Our Hearts Were Young and Gay by Cornelia Otis Skinner and Emily Kimbrough – this delightful comic memoir about two young women touring Europe in the 1920s was a favourite of mine in my teens but I let go of my copy years ago and haven’t reread it in at least a decade.

What did you pick up this week?

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badge-4Library Loot is a weekly event co-hosted by Claire from The Captive Reader and Sharlene from Real Life Reading that encourages bloggers to share the books they’ve checked out from the library. If you’d like to participate, just write up your post-feel free to steal the button-and link it using the Mr. Linky any time during the week. And of course check out what other participants are getting from their libraries.

I always forget how much I love September until it arrives again.  The days are annoyingly short, yes, but after a long hot summer how nice it is to feel a chill in the morning, and know that it will soon be time to wear sweaters.  Glorious!  And my optimism for the season is complimented further by a great selection of newly arrived library books.

Just William by Richmal Crompton – I have a read a fair amount by Crompton (generally the same story told over and over and over again under different titles) but have never tried her most famous creation.

Keeping Up Appearances by Rose Macaulay – Between Simon and the British Library Women Writers series and Kate and the Handheld Press releases, there is no shortage of things to read by Macaulay!  I’ve only read a couple of her books so far but I’m intrigued by this one.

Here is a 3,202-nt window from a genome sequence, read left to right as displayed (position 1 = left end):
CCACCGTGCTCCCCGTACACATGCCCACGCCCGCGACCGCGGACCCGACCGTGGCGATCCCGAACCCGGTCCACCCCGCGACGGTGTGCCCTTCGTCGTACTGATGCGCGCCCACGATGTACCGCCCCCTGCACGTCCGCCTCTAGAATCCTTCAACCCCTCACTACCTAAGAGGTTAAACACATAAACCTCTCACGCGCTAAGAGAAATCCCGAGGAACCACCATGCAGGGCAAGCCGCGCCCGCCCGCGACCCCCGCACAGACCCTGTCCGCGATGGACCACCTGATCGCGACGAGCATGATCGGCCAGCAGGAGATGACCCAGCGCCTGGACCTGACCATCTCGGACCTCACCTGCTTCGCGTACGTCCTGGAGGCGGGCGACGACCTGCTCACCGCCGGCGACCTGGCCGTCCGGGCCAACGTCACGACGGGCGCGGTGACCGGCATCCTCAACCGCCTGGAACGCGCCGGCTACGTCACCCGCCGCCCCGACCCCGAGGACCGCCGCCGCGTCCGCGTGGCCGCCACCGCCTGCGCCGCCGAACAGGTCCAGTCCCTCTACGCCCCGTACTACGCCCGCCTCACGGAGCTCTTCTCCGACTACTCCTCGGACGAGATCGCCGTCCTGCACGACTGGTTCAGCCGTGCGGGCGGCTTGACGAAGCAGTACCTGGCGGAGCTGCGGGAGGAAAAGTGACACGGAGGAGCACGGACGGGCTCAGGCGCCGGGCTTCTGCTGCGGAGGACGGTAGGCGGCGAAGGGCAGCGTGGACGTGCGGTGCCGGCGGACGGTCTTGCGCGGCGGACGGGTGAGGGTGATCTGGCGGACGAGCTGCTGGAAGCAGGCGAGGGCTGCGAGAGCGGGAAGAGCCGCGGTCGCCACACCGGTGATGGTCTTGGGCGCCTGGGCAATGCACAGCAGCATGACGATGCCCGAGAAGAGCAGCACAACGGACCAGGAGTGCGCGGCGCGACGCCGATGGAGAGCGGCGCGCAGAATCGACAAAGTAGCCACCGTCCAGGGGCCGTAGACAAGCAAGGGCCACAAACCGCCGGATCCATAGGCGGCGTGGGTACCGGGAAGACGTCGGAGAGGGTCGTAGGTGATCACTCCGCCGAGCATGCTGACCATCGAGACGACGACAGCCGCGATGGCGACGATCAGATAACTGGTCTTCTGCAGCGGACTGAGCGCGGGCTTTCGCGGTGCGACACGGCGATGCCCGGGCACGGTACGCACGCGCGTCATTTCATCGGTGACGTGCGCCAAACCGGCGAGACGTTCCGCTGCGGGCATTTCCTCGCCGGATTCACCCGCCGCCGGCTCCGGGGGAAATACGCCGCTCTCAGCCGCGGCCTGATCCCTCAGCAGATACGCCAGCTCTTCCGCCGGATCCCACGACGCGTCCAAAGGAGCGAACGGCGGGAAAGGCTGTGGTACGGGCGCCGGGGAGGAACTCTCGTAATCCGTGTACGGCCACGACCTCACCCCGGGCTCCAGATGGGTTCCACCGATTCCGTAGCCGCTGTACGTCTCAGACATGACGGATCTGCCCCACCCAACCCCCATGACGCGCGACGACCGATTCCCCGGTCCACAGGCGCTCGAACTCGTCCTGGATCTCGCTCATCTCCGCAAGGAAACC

Ravenna by Judith Herrin – I’m getting ready for my second visit to Ravenna later this year and eager to learn more about it’s history before I go.

The Lovers by Paolo Cognetti (translated from Italian) – a beautiful short novel about two lovers and mountain life in Northern Italy.

The Last Goddess by Kateřina Tučková (translated from Czech) – Last in a centuries-old lineage of healing women, Dora Idesová was raised by her aunt Surmena in the White Carpathians. Resistant to superstition, Dora grew up hearing stories of the “goddesses” who were said to conjure love and curses and, through divine connection, cure the spirit and the body. Now an academic, Dora is researching the tales that for generations spellbound the hillside where she grew up. As the mysteries become truths, they reveal a stunning discovery that reaches back from the witch trials of the seventeenth century through Nazi-occupied Germany. Embarking on an emotional journey, Dora is about to find out how deeply and fatefully she is entwined with secret tradition.

The Tower of Fools by Andrzej Sapkowski (translated from Polish) – the first in a historical fantasy trilogy set during the Hussite wars.

Square One by Nell Frizzell – Sarra Manning flagged this as one of the best July releases.

Double Lives by Helen McCarthy – a fascinating cultural history of working women’s lives since the 19th Century.

Half a Soul by Olivia Atwater – “It’s difficult to find a husband in Regency England when you’re a young lady with only half a soul.”  Who wouldn’t want to read more?

What did you pick up this week?

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badge-4Library Loot is a weekly event co-hosted by Claire from The Captive Reader and Sharlene from Real Life Reading that encourages bloggers to share the books they’ve checked out from the library. If you’d like to participate, just write up your post-feel free to steal the button-and link it using the Mr. Linky any time during the week. And of course check out what other participants are getting from their libraries.

I’m in obsessive travel research mode.  Can you guess where I’m planning to go next year?